I’m sure there are other Anna Davises around, but you’re the first one I’ve come across who is also a writer.
And I do think there is enough of an overlap in our professional lives for confusion to arise (it already has, after all).
I know this is a really annoying thing to be asked (to say the least!), but would you consider a slight change to your writing name such as adding a middle initial in order to make us distinct from each other?
I would do it myself, but it would be difficult for me this far into my writing career, with publishing deals for my novels in many languages throughout the world.
I’m sure you’re as attached to your name as I am to mine, but am hoping you’ll see that this could be for the best for both of us. In the worlds of scriptwriting and acting, people are obliged to register their names to avoid this kind of duplication.
There is no official way of doing this for journalists or novelists, but there are lots of precedents of people who use slightly altered names to avoid being confused with other writers.
I’m sorry to be bugging you with this, and hope you’ll think about it seriously and get back to me soon.
I would be happy, incidentally, to put a notice on my website redirecting any browsers who may be looking to contact you rather than me.
With best wishes, Anna Davis
Shelley gutted as donkey falls on her ass
The departure of Sky News’s Kay Burley from the ITV show Dancing On Ice has left many of her “fans” utterly bereft, I’m told.
The Mirror’s TV critic Jim Shelley will doubtless find it hard to cope after mercilessly making her his weekly target. His description of her as a “constipated donkey”
must have delighted newscaster Burley’s partner George Pascoe-Watson, political editor at The Sun.
But Shelley will not be the only one disappointed. Axegrinder is told that hacks at Sky and Pascoe-Watson’s colleagues at The Sun were gleefully swapping text messages every time Burley took one of her frequent tumbles on the ice.
O’Reilly makes the front page? Oh, really…
How pleasant to see The Sunday Times giving its former education correspondent Judith O’Reilly such gushing coverage.
The paper decided that the fact her blog “Wife in the North” had secured O’Reilly a book deal (hardly unusual these days) was worthy of page one coverage and a leader.
And the story was given acres more space in the Review section and along with a flattering photoshoot of O’Reilly. Must have been a very, very slow news week.
Web fans the flames of chair fire exclusive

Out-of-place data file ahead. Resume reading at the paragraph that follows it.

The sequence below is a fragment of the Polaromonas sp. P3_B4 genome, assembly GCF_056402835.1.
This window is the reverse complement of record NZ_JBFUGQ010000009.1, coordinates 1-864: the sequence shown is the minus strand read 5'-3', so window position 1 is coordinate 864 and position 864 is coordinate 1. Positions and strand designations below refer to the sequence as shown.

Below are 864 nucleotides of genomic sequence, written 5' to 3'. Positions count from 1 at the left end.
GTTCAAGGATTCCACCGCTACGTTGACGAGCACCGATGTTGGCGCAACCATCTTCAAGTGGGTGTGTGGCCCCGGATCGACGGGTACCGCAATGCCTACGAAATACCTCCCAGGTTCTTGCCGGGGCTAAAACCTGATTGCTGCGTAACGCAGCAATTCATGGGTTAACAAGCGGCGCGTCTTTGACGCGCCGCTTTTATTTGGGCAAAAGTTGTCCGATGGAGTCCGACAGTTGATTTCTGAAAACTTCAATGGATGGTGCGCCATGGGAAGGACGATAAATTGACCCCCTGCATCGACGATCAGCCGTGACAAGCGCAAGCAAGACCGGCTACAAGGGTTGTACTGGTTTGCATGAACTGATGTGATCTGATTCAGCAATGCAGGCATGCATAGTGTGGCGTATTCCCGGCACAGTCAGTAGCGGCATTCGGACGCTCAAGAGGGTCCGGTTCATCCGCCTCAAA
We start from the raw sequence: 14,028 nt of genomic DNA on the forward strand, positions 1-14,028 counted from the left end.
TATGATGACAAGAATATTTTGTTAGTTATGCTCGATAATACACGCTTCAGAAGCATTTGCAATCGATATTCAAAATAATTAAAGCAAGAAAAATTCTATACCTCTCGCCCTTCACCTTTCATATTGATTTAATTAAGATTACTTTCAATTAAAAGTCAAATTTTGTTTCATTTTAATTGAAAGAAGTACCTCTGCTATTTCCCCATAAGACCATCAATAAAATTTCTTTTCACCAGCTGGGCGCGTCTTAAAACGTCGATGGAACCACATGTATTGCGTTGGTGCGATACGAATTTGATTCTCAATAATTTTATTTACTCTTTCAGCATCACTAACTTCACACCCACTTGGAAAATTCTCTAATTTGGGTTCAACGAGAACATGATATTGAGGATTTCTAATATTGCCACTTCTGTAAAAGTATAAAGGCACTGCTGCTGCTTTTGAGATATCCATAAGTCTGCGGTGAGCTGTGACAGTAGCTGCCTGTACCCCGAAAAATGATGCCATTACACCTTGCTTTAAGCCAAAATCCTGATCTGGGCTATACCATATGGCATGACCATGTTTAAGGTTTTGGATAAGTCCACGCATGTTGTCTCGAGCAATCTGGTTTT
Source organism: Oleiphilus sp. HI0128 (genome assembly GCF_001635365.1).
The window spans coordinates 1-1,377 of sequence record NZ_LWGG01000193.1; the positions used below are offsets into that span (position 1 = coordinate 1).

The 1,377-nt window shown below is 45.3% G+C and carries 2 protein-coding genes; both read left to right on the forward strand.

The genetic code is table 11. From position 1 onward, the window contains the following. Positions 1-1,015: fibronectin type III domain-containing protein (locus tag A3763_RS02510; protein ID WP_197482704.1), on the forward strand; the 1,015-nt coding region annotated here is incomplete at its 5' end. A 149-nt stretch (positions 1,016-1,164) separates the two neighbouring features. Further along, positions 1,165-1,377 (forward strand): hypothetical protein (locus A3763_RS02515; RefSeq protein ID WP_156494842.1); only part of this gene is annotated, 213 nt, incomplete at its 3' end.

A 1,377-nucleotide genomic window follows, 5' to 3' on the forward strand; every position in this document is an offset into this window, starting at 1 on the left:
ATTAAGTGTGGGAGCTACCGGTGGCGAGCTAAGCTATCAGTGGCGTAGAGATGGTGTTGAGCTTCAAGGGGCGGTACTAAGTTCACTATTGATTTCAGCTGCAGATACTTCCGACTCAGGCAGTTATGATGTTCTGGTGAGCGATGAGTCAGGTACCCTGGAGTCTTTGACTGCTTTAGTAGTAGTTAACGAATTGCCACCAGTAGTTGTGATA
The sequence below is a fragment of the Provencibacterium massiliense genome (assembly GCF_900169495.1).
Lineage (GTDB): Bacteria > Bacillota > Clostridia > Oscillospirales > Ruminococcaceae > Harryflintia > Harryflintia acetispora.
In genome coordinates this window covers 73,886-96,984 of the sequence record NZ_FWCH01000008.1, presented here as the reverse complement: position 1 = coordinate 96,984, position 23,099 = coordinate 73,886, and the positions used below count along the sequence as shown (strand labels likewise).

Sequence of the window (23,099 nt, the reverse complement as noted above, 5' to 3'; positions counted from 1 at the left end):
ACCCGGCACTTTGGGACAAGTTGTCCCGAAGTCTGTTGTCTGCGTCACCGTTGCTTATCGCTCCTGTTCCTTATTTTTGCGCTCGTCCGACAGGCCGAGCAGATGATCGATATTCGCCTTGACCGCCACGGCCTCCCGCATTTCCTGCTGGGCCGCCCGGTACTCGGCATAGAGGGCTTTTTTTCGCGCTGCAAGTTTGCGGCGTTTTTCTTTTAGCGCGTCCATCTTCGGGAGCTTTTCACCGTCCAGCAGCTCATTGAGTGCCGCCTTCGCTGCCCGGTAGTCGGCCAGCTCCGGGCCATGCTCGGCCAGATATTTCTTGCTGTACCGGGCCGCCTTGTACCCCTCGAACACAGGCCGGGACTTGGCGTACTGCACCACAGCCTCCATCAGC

A story about an office chair being destroyed by fire – which appeared on the Westmorland Gazette website this week – proved to be an expected hit for perhaps the wrong reasons, and prompted 74 comments from all over the world.
Here’s the story: An office chair was destroyed after it was set on fire on the grassy area, off Maude Street, Kendal, this afternoon (Friday).
Fire crews from Kendal attended along with police.
A spokesman for the fire and rescue service said: ‘A delinquent set fire to an office chair in the middle of a grassy area and it was extinguished using one hose jet.’
And here are some of Axe’s favourite comments: Posted by: Ian Big event! Is this really newsworthy?
Posted by: Mark Thomson Must have been a very slow news day on Friday!
Posted by: Jonty This really is scraping the barrel! You’ve got to feel sorry for the journalist who wrote it, though. I suppose everybody’s got to start somewhere!
Posted by: Ben Thomas This story has upset me so much I don’t think I’m going to be able to sleep tonight – I work with office chairs very closely on a daily basis and they’ve always treated me well and to hear stories like this makes me sick to my stomach.
Posted by: Dave Kenyon My thoughts go out to all the friends and family of said chair. Such a tragic waste of plastic and foam. I hope the police/MI5/Interpol/CTU find the culprits and throw away the key. Truly shocking.
Posted by: Chris Bell I heard the chair was causing problems with posture. I’ve had a bent back now for five years and am glad to hear of these acts of revenge.
Posted by: Laurent Blanc These chairs come here from foreign places and think they can take our bottoms.
Fully deserved if you ask me.
Posted by: Andrew Daniels I’m the journalist “who’s got to start somewhere” and as you can see it’s turned out to be a very popular story. It’s nice of you all to have taken up so much of your time to comment and it’s turned out to be the talk of the newsroom! If only all my stories generated this much feedback and interest!
Posted by: Jon Smith As Andrew Daniels’s tutor during his preparation for journalism exams, I am proud to see that he has fully absorbed all we had to teach him about news values.
A lesson to us all.
Posted by: J Wheel The mists of an earlier time, of myth and saga Swirl down from Cunswick Scar to Helsfell The dull gleam of helmet and tempered metal Just a fleeting glimpse, a feeling, a shudder.
They found you, between this life and the next One hose was all that was needed To extinguish the flame of your pyre A vehicle once forgotten, now misunderstood.
The police did what they could But no foul murderer should they have sought.
For you, a true hero of the office Left, as you had lived, a Viking true
You can view all the comments at www.tinyurl.com/2zaptk